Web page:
Vigilant Blog

News, trends and analysis in employment law, HR, safety & workers' comp

Mar 27, 2020

IDAHO: Order issued to self-isolate for non-essential activities


On March 25, 2020, Dave Jeppesen, Director of the Idaho Department of Health and Welfare, issued an Order to Self-Isolate for the State of Idaho, which requires all Idaho residents to self-isolate and all non-essential businesses to close from 1:30 p.m. on March 25, 2020, until 11:59 p.m. on April 15, 2020, unless the order is modified, extended, or rescinded. The goal of the order is to slow the spread of COVID-19 (coronavirus).

The order prohibits all people in Idaho from leaving their homes unless they’re participating in “Essential Activities” or employed in “Essential Businesses.” To be employed in Essential Businesses, workers must be: (1) identified in the order (see the definition for Essential Businesses on pages 7 through 9); (2) identified in Governor Brad Little’s “Essential Services” list; or (3) carrying out Minimum Basic Operations for a non-essential business (see page 9 of the order for this definition, which includes activities such as security and payroll). Importantly, the order also incorporates by reference the U.S. Department of Homeland Security’s Memorandum on Identification of Essential Critical Infrastructure Workers During COVID-19 Response, as well as guidance from the Department of the Treasury and Department of Defense. If you’re an Essential Business, you must establish and enforce social distancing (i.e., maintaining at least six feet between individuals) and sanitation measures; for additional helpful guidance on these topics, see the United States Department of Labor’s Guidance on Preparing Workplaces for COVID-19 and the Centers for Disease Control and Prevention’s Interim Guidance for Businesses and Employers to Plan and Respond to Coronavirus Disease 2019.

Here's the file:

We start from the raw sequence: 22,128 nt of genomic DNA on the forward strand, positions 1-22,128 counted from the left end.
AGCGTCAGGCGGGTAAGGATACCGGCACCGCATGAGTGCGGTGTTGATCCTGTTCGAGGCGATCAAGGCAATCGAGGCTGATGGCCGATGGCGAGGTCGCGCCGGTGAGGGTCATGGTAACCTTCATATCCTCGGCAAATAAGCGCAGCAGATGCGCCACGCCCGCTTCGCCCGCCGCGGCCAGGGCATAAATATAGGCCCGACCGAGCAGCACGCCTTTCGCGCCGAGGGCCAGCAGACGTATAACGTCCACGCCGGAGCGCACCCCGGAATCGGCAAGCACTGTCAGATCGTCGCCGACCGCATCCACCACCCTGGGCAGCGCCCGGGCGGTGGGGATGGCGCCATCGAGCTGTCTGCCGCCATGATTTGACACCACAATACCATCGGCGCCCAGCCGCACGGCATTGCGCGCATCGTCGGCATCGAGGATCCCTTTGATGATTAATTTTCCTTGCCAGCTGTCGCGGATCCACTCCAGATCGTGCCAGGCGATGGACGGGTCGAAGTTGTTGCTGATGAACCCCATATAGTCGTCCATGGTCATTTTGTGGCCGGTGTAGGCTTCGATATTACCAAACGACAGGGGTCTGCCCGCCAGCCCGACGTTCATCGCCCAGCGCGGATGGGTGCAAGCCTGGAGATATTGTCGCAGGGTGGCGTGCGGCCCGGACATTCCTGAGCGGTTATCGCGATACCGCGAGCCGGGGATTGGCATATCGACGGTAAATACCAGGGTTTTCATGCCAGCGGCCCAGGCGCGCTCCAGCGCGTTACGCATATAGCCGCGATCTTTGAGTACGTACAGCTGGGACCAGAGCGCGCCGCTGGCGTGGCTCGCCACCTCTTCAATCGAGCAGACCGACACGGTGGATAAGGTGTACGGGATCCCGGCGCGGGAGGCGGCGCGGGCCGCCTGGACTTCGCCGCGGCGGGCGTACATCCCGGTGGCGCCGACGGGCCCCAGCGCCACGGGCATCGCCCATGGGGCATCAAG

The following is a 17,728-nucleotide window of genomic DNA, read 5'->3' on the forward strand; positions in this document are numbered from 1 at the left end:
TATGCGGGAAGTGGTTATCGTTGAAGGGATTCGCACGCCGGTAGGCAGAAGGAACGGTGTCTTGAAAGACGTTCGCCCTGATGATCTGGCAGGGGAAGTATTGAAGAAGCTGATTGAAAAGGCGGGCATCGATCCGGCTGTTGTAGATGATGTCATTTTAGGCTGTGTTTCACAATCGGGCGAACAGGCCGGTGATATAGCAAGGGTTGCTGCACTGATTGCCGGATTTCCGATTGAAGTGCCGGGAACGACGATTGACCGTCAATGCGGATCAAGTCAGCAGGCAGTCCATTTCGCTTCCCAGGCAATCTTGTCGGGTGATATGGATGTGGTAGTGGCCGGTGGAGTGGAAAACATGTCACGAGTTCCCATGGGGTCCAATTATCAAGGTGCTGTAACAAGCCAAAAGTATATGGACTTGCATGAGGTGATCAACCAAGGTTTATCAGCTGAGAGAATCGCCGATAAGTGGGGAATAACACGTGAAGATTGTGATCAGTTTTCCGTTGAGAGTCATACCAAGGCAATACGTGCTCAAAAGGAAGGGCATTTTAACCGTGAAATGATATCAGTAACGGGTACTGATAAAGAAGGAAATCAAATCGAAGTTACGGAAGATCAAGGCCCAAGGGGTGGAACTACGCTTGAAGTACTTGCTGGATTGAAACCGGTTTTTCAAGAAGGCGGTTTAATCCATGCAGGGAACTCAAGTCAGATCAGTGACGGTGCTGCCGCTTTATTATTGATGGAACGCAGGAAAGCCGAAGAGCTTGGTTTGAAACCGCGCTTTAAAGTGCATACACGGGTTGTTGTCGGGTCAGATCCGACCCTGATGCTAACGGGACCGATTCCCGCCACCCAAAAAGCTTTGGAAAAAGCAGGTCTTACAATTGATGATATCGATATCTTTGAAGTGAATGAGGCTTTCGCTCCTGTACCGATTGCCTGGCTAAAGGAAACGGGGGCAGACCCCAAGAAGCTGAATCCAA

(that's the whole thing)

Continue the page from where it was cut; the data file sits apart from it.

Tips: Review Idaho’s order and the associated Essential Services list, as well as the federal government guidance they incorporate, to evaluate whether your business qualifies as an Essential Business, and if so, which of your workers are essential in providing those business services. There are many categories that could apply to your business, particularly those in manufacturing and agriculture. If you determine your business doesn’t qualify as an Essential Business, then you must close your facilities for anything other than Minimum Basic Operations. If employees can perform any work at home, you should implement necessary steps to allow them to continue working while complying with Idaho’s order, and be sure to direct those who are out of work to the Idaho Department of Labor, including these helpful FAQs, to evaluate their options for receiving pay while the order is in place.

This website presents general information in nontechnical language. This information is not legal advice. Before applying this information to a specific management decision, consult legal counsel.